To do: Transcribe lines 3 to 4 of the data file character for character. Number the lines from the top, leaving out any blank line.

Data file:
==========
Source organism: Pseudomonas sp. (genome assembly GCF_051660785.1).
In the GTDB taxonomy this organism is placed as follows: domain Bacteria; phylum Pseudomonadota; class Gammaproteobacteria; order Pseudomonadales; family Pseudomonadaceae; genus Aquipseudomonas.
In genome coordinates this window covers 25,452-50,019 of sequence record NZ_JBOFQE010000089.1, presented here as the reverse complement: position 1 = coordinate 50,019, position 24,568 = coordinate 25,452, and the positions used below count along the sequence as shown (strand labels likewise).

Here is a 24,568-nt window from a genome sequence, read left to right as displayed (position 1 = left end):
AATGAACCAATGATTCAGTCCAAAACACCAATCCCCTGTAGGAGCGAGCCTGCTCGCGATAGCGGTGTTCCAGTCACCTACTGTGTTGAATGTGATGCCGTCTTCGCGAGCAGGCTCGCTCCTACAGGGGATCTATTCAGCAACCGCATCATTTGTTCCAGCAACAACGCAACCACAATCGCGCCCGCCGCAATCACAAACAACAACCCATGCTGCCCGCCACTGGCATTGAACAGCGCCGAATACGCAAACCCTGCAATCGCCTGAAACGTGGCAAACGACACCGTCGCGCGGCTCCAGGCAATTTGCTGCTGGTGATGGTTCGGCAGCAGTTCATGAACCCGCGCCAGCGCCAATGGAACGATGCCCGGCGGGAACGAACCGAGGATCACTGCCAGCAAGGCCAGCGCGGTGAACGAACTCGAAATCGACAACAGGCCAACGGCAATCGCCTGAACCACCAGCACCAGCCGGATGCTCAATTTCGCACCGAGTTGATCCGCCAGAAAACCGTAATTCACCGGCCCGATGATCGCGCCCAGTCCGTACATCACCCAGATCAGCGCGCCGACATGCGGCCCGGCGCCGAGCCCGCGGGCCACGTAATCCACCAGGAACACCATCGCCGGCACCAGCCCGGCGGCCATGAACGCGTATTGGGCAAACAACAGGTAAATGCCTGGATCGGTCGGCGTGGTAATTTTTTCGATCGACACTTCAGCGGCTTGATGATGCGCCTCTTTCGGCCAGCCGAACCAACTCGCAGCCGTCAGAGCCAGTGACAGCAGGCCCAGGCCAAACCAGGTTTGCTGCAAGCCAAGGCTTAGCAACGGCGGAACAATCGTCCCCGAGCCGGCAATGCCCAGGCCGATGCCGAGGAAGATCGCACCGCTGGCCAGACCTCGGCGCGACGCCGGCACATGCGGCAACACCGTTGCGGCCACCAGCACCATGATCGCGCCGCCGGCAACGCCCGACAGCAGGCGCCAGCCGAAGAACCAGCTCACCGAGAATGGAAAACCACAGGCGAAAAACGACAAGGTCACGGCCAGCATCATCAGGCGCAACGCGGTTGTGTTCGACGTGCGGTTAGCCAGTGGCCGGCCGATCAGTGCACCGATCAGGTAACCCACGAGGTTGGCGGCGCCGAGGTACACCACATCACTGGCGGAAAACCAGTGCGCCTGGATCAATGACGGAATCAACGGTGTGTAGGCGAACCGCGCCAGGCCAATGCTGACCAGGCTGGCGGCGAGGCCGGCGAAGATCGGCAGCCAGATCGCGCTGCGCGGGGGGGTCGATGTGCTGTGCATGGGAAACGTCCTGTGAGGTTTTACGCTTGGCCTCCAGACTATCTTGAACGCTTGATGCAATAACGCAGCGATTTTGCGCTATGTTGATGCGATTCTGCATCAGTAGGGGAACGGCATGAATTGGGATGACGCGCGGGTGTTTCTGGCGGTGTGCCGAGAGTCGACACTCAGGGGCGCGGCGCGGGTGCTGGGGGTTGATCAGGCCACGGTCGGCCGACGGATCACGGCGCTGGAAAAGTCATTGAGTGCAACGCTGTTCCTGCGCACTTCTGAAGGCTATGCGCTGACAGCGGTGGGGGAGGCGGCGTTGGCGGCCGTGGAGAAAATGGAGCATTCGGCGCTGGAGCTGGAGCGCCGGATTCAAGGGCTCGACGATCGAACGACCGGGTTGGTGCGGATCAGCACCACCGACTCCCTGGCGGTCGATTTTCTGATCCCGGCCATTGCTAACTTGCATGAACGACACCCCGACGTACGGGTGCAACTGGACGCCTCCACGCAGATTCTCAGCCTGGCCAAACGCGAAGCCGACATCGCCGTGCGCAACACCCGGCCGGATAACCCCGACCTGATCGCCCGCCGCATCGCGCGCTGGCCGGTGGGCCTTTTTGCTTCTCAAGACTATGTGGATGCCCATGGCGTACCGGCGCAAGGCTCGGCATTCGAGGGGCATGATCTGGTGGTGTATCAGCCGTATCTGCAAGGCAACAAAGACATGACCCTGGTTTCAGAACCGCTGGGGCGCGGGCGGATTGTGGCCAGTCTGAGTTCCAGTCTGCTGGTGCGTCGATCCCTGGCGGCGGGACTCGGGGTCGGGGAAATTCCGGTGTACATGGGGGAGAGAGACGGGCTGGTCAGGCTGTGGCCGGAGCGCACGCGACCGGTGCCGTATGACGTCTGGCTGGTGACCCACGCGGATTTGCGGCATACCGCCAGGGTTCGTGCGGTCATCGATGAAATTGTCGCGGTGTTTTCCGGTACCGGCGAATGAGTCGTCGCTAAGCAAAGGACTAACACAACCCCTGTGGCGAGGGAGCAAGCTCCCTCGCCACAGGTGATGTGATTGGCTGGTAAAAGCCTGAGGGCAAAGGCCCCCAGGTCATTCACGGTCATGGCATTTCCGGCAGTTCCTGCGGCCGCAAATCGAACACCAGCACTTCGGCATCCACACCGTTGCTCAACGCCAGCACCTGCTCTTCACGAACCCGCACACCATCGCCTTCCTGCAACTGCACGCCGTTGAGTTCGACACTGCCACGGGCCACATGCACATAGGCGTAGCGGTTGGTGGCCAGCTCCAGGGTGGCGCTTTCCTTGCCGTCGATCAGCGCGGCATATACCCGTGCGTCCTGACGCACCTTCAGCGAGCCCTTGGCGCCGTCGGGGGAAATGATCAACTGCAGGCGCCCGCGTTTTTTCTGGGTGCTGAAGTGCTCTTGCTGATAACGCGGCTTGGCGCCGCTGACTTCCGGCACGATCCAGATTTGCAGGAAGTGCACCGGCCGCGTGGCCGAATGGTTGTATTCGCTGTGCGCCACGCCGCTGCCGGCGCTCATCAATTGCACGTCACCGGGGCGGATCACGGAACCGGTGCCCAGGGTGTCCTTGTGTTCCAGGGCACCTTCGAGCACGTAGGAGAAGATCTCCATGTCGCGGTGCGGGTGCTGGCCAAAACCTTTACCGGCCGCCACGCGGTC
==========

In genome coordinates this window covers 25,452-50,019 of sequence record NZ_JBOFQE010000089.1, presented here as the reverse complement: position 1 = coordinate 50,019, position 24,568 = coordinate 25,452, and the positions used below count along the sequence as shown (strand labels likewise).

Here is a 24,568-nt window from a genome sequence, read left to right as displayed (position 1 = left end):